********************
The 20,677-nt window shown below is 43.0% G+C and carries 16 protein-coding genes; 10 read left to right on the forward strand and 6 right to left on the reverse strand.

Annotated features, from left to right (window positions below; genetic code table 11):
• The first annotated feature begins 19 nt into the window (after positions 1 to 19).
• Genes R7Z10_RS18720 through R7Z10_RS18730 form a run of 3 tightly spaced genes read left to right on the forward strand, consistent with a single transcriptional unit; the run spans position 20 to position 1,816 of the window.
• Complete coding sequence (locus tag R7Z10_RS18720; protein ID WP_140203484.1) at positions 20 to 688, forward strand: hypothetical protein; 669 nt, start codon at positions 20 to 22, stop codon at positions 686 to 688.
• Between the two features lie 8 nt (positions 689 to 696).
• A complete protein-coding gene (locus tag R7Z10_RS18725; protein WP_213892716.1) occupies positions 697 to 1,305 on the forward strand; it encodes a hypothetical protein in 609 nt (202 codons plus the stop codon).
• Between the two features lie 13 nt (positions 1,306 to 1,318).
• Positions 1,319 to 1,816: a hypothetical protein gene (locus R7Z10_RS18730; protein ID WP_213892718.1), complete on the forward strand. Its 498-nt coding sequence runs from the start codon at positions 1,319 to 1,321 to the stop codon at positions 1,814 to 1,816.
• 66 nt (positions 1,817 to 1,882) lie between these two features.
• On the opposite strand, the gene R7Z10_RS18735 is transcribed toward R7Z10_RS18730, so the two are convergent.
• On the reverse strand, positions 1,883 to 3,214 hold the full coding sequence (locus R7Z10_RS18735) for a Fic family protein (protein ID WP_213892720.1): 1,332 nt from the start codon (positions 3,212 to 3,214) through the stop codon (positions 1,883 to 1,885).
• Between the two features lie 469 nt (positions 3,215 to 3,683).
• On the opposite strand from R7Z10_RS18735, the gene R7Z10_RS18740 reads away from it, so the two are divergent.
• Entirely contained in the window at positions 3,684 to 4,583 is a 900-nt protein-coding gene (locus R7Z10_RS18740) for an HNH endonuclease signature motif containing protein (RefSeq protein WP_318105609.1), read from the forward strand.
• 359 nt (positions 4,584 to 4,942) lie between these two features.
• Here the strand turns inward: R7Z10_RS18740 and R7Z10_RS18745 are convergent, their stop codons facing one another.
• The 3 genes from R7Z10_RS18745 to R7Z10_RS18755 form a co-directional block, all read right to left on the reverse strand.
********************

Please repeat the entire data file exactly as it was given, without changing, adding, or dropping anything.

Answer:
The 20,677-nt window shown below is 43.0% G+C and carries 16 protein-coding genes; 10 read left to right on the forward strand and 6 right to left on the reverse strand.

Annotated features, from left to right (window positions below; genetic code table 11):
• The first annotated feature begins 19 nt into the window (after positions 1 to 19).
• Genes R7Z10_RS18720 through R7Z10_RS18730 form a run of 3 tightly spaced genes read left to right on the forward strand, consistent with a single transcriptional unit; the run spans position 20 to position 1,816 of the window.
• Complete coding sequence (locus tag R7Z10_RS18720; protein ID WP_140203484.1) at positions 20 to 688, forward strand: hypothetical protein; 669 nt, start codon at positions 20 to 22, stop codon at positions 686 to 688.
• Between the two features lie 8 nt (positions 689 to 696).
• A complete protein-coding gene (locus tag R7Z10_RS18725; protein WP_213892716.1) occupies positions 697 to 1,305 on the forward strand; it encodes a hypothetical protein in 609 nt (202 codons plus the stop codon).
• Between the two features lie 13 nt (positions 1,306 to 1,318).
• Positions 1,319 to 1,816: a hypothetical protein gene (locus R7Z10_RS18730; protein ID WP_213892718.1), complete on the forward strand. Its 498-nt coding sequence runs from the start codon at positions 1,319 to 1,321 to the stop codon at positions 1,814 to 1,816.
• 66 nt (positions 1,817 to 1,882) lie between these two features.
• On the opposite strand, the gene R7Z10_RS18735 is transcribed toward R7Z10_RS18730, so the two are convergent.
• On the reverse strand, positions 1,883 to 3,214 hold the full coding sequence (locus R7Z10_RS18735) for a Fic family protein (protein ID WP_213892720.1): 1,332 nt from the start codon (positions 3,212 to 3,214) through the stop codon (positions 1,883 to 1,885).
• Between the two features lie 469 nt (positions 3,215 to 3,683).
• On the opposite strand from R7Z10_RS18735, the gene R7Z10_RS18740 reads away from it, so the two are divergent.
• Entirely contained in the window at positions 3,684 to 4,583 is a 900-nt protein-coding gene (locus R7Z10_RS18740) for an HNH endonuclease signature motif containing protein (RefSeq protein WP_318105609.1), read from the forward strand.
• 359 nt (positions 4,584 to 4,942) lie between these two features.
• Here the strand turns inward: R7Z10_RS18740 and R7Z10_RS18745 are convergent, their stop codons facing one another.
• The 3 genes from R7Z10_RS18745 to R7Z10_RS18755 form a co-directional block, all read right to left on the reverse strand.